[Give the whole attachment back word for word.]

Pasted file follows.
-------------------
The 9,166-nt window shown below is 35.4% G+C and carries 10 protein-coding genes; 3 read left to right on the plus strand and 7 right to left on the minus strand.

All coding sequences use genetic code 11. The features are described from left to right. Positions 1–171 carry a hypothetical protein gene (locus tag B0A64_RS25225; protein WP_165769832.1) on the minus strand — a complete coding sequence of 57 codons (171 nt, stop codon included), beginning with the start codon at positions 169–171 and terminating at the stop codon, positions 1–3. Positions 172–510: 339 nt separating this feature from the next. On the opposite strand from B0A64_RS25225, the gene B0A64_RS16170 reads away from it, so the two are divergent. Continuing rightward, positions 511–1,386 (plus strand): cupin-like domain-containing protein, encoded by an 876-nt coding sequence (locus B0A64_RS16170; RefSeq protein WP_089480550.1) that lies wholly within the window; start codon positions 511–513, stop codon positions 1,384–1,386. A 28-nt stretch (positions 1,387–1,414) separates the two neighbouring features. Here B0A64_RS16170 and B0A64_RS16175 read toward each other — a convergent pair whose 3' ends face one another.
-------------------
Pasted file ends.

The 9,166-nt window shown below is 35.4% G+C and carries 10 protein-coding genes; 3 read left to right on the plus strand and 7 right to left on the minus strand.

All coding sequences use genetic code 11. The features are described from left to right. Positions 1–171 carry a hypothetical protein gene (locus tag B0A64_RS25225; protein WP_165769832.1) on the minus strand — a complete coding sequence of 57 codons (171 nt, stop codon included), beginning with the start codon at positions 169–171 and terminating at the stop codon, positions 1–3. Positions 172–510: 339 nt separating this feature from the next. On the opposite strand from B0A64_RS25225, the gene B0A64_RS16170 reads away from it, so the two are divergent. Continuing rightward, positions 511–1,386 (plus strand): cupin-like domain-containing protein, encoded by an 876-nt coding sequence (locus B0A64_RS16170; RefSeq protein WP_089480550.1) that lies wholly within the window; start codon positions 511–513, stop codon positions 1,384–1,386. A 28-nt stretch (positions 1,387–1,414) separates the two neighbouring features. Here B0A64_RS16170 and B0A64_RS16175 read toward each other — a convergent pair whose 3' ends face one another.